Delta ranks 4th in airline quality ranking, AirTran drops to 10th

Delta Air Lines ranked fourth among U.S. airlines in an annual airline study, while AirTran Airways fell to 10th place out of 15 airlines.

The top three spots in the Airline Quality Rating study of airline performance in 2013 were filled by smaller carriers, with Virgin America taking the top spot, followed by JetBlue and Hawaiian Airlines.

Atlanta-based Delta had declines in its performance in baggage handling, on-time results and bumped passengers in 2013 versus 2012, but was still the top-ranked major network carrier in the study released Monday.

Delta acquired Northwest Airlines in 2008 and saw its on-time performance and customer service rankings plummet in the two years following, but then staged a recovery.

The airline put in place a team to analyze complaints for opportunities to improve, started using social media to respond to customers’ problems and invested in better baggage handling systems at hubs in Atlanta and New York, said Delta spokesman Morgan Durrant.

Durrant said Delta has also focused on reducing cancellations by moves like adding maintenance stations and parts at more airports, because avoiding cancellations can prevent other problems like additional delays, lost bags, bumped passengers and complaints.

Meanwhile, AirTran’s ranking dropped from No. 3 to No. 10 in the Airline Quality Rating. That was the biggest drop among all of the carriers studied.

AirTran is in the middle of being folded into Southwest Airlines, with the AirTran name set to disappear by the end of this year. Southwest also saw a decline in its performance while maintaining a No. 8 ranking.

At merging airlines, “that state of transition or uncertainty almost always creates turmoil,” said Dean Headley, associate professor of marketing at Wichita State University and co-author of the study. Then, a few years later, “things tend to kind of pick up.”

Overall, U.S. airlines did worse in on-time performance and baggage handling, but were able to reduce the number of customer complaints to the U.S. Department of Transportation and passengers involuntarily bumped from flights.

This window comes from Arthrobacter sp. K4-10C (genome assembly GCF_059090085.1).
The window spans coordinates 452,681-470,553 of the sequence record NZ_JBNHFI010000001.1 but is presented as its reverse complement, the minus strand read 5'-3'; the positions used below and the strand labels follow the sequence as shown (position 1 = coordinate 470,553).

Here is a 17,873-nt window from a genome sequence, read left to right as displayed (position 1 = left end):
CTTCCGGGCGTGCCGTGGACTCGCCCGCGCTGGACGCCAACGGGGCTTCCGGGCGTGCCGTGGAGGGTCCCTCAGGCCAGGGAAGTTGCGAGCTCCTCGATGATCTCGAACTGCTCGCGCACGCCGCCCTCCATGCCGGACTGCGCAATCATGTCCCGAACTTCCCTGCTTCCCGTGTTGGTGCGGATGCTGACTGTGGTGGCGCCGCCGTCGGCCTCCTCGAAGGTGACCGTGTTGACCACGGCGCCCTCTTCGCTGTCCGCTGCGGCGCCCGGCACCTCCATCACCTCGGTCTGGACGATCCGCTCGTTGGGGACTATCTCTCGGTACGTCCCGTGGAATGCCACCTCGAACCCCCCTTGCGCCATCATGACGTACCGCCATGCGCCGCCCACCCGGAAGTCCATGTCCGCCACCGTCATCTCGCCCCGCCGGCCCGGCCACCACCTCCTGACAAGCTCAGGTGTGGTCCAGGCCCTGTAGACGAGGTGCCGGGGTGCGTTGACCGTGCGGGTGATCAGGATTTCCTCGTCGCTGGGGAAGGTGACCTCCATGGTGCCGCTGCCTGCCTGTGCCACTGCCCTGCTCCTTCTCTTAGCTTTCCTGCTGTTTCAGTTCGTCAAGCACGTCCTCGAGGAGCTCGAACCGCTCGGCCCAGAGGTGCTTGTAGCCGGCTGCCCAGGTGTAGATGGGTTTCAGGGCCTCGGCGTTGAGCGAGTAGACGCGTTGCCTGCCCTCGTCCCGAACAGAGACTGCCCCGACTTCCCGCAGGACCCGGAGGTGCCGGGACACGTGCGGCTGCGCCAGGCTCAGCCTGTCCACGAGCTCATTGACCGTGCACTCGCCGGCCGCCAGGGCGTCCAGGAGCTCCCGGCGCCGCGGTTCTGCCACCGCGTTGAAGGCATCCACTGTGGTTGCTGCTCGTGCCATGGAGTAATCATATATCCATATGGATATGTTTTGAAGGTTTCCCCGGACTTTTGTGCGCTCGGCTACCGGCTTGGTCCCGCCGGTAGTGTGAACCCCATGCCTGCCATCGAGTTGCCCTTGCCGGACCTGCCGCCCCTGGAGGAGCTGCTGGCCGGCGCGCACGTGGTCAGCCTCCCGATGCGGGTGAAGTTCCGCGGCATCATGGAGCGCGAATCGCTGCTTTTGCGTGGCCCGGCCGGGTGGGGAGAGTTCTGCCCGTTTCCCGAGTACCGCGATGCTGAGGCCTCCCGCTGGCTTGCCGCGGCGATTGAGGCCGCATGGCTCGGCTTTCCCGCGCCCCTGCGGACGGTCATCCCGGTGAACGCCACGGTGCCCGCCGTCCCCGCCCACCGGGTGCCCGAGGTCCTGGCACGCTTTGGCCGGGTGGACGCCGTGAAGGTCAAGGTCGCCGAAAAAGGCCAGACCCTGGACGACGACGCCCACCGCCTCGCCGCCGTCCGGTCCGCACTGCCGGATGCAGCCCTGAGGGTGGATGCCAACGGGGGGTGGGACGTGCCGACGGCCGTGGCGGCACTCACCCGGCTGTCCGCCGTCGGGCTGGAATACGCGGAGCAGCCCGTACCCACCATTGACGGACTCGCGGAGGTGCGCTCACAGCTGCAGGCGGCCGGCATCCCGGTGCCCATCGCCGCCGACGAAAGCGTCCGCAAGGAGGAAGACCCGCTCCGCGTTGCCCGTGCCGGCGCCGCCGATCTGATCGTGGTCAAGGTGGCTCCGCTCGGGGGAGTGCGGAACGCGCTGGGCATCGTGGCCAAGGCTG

With more delays and lost bags — along with the feeling that it costs more to fly as fares rise— “I would think the perception of the consumer is, ‘Hey, it’s really getting worse,’” Headley said. But more travelers are turning to social media to complain and going directly to the airline for remedies, he said, which may explain the decline in customer complaints to the federal government.

This year so far has shown that airlines and their passengers are still at the mercy of the weather. Delta, Southwest and AirTran have struggled with massive cancellations amid two Atlanta ice storms and bad weather in other parts of the country in early 2014.

Delta, for example, canceled 17,000 flights in the first three months of the year due to severe weather, reducing its quarterly profit by $55 million.

Southwest chief operating officer Mike Van De Ven earlier this year apologized to employees for the “magnitude of operational challenges” employees faced during storms in January.

“Our performance was just unacceptable,” Van De Ven said. He said the airline in 2013 revamped its flight schedules. “In hindsight,” he said, those changes caused some delays and other problems — “and that was occurring even when the weather was good.” Bad weather exacerbated the challenges, Van De Ven said.